Monday, November 23, 2009
Black Shoe Biography
Just how many pair of black shoes does a girl need? Looking through my closet, I take inventory to see if I can, in fact, count on two hands the contents of my black shoe collection. My shoe tree runneth over, and lesser-used-but-still-necessary varieties reside in the closet space of my dear husband. As of yet I’ve been unable to purge any members of the black shoe family because all are essential, depending on clothing ensemble, mood, life stage or level of sentimentality. Let me explain.
1. The ever-versatile black loafers (minus pennies). I bought these when I first moved to Washington before I was married, and they have traveled far and near. They go with casual skirts and pants, although they are very stretched out due to swollen pregnancy feet so they look a bit sloppy on non-pregnant feet. Soles are wearing thin, and the heels sound like tap shoes when I walk because of lack of heel tread. Should get rid of them, but their history is keeping them on the front row of the shoe tree.
2. Slip-on clogs with silver brad accents around the outside. An impulse purchase when I was 7 months pregnant with K1 and the aforementioned black loafers could no longer accommodate my puffy tree-trunk ankles and feet. They are a full 1½ sizes larger than I normally wear, but they’re a keeper for future heavy-laden, delicate condition when it gets too cumbersome to bend down and tie my shoes.
3. Sensible slightly raised heel loafer with silver buckle. These go with skirts or pants, or so I thought, until I caught a glimpse of myself in a department store mirror wearing them and felt particularly unstylish and matronly (not in a good mama way but in an old, tired way). Debating on future of sensible looking shoes.
4. Business casual heel shoes with white stitching and large square silver buckle. Good for work or church, but not too dressy. Another sensible shoe that’s comfortable and goes with everything.
5. Cute rounded-square-toe sling back shiny dress shoes. I bought these for the one and only time I’ve ever been a matron of honor. A friend of mine got married a few years back in Des Moines in a Lutheran church, and I bought a long navy blue formal dress to go with my cute sexy shoes. Good for dancing, standing while making a toast and making me look good when I had no idea what to do in a wedding.
6. Comfortable side-zipper flat casuals. Look best with casual pants – cords, jeans, etc. but with a skirt could come off looking like a specially designed orthopedic model. I’ve put a lot of miles on these babies, as they’re good for traveling…comfortable but don’t take up much room in the suitcase.
7. Calf-length chunky heel boots. I’ve had these forever, and I was so excited post-baby when I could fit them on my feet again. Look best with pants, and I like to wear them with pants that would normally be too long. The heel height of these boots make it so the pant hems graze the top of my foot, which apparently, according to the fashion authorities, is where you want it. Yay a fashion do!
8. Indoor-outdoor slippers. Can’t be categorized as a real shoe, per se, but they are cozy on my toes when it’s cold, the rubber sole allows me to wear them outside to the mailbox, and they have faux fur on the edges. Note: slippers are NOT OK to wear beyond the boundaries of the front driveway.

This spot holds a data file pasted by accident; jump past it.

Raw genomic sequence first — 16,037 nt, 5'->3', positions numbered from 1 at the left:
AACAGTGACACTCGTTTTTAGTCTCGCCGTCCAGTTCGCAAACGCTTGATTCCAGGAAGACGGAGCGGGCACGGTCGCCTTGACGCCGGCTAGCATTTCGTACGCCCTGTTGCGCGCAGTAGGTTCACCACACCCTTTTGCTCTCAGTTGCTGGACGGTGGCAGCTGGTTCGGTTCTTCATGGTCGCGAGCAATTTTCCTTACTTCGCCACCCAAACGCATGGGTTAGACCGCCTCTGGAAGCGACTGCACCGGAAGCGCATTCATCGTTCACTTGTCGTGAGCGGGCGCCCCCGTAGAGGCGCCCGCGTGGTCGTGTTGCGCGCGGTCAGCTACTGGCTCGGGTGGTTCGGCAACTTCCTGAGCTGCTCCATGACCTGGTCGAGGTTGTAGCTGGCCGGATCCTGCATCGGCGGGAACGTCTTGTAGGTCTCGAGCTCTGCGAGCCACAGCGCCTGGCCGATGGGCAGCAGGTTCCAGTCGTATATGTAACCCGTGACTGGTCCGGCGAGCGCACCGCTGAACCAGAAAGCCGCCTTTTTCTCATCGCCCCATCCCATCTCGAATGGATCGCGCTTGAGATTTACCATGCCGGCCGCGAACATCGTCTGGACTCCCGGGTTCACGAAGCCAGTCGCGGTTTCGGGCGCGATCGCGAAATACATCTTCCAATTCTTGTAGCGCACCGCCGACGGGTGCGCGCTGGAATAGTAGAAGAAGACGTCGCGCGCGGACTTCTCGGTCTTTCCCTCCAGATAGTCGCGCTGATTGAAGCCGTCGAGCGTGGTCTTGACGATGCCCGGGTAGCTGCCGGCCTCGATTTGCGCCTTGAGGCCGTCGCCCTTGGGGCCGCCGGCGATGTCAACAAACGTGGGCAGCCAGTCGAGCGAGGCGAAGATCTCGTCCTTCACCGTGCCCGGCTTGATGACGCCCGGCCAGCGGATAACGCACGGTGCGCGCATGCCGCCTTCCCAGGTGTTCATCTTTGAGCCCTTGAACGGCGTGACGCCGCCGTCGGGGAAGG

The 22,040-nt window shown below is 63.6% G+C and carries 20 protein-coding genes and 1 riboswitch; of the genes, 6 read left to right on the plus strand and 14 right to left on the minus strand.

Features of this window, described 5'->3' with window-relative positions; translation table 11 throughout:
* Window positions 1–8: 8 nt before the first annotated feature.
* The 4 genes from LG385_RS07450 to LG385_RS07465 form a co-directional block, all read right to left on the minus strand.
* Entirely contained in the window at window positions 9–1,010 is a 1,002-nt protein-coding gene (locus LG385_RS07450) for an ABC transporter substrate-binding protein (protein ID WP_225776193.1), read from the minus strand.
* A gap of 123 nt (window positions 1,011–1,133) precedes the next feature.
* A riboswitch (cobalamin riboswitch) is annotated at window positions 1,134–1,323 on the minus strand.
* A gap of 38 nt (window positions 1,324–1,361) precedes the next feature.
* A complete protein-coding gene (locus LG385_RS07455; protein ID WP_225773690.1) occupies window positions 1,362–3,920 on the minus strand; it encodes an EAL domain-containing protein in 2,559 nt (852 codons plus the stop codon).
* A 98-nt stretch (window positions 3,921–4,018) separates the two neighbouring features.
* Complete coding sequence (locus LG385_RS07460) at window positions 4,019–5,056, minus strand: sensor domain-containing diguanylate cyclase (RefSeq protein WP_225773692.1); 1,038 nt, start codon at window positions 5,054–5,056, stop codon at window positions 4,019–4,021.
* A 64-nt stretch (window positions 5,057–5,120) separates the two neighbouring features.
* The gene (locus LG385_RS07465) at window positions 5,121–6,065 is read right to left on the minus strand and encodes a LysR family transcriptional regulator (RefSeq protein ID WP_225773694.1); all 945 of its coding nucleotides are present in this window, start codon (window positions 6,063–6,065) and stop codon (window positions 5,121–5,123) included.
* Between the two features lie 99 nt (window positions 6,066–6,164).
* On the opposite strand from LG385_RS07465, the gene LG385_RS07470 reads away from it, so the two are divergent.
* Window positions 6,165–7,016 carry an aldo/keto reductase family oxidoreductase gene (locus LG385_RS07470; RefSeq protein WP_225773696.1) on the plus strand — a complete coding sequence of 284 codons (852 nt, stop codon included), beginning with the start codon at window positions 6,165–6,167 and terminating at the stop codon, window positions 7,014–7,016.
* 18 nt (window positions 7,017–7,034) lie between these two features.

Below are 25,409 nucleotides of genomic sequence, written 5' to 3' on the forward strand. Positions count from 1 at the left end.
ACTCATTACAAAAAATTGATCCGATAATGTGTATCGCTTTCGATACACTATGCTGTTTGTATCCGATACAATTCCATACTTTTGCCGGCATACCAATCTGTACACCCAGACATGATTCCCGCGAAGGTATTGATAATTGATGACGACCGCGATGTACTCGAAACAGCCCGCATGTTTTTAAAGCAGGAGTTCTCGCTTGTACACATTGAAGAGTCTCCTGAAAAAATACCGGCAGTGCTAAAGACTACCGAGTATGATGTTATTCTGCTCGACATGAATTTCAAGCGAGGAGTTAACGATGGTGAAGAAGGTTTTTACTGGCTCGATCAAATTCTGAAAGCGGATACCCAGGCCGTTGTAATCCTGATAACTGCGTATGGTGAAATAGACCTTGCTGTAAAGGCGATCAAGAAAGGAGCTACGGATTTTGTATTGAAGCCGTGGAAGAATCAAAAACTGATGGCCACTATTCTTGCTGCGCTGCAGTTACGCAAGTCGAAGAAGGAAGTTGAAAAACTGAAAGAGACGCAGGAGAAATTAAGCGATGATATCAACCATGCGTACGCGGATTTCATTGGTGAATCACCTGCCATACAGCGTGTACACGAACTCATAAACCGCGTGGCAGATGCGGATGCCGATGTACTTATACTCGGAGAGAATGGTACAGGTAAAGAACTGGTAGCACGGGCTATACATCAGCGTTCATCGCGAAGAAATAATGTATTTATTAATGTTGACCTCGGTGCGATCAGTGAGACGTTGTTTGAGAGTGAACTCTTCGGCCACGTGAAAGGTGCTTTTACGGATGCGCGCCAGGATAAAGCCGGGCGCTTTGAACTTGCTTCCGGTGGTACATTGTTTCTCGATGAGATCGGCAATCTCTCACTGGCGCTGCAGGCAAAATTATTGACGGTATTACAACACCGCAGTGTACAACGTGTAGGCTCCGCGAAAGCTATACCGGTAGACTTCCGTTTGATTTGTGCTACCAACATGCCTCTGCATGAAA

9. Fancy velvet special occasion strappies. Not worn for some time, but originally for dressy work parties. I could wear these with pajamas and I’d feel kinda snazzy.
10. Mary Jane Doc Martens. Purchased when Doc Martens were a big name in foot apparel in the mid-90’s. They combine the signature sturdy heaviness of the designer with the school-girl charm of a strap and buckle. I haven’t worn these in a long time, but they were the result of haggling with a vendor on Portobello Road in London. Two indications that you’ve blended with the locals – effortlessly navigating your way around “The Tube” public transit system, and successfully negotiating a deal with a street vendor. These shoes represent the completion of my initiation into London culture.
11. Strappy sandals and flip flops. Two distinct shoes that fall into the same category of “shoes that require a pedicure before wearing.”
12. Flats with blue stitching and a little bow on the side. Not flattering for someone like me with short legs, but they’re used enough to secure a spot on the back row of shoe tree.
13. Newest purchase wedge heel mary janes with light stitching. I love how comfortable and cute these are, and they just may be the phase-out shoe for number 1 loafer.
I don’t consider myself a shoe monger, but this evidence seems to speak otherwise. The phrase “walk a mile in someone else’s shoes” I realize is a metaphor to teach empathy. Ever try to literally walk a mile in someone else’s shoes? You feel every twist and turn of the heels, every bend in leather that you don’t feel in your own. My black shoes tell a story about me, mostly that I'm a sentimental sap. There are scuffs and scrapes, but nothing that a little shoe polish can’t repair. I’m showing scuffs and scrapes too from everyday life experiences. Sometimes I want to buff them out with a little polish and sometimes I want to wear them with pride to remind myself of where I’ve come from. So it turns out I can’t count my black shoes on two hands, and when I resorted to counting on my toes, you can bet they were covered up with a black shoe.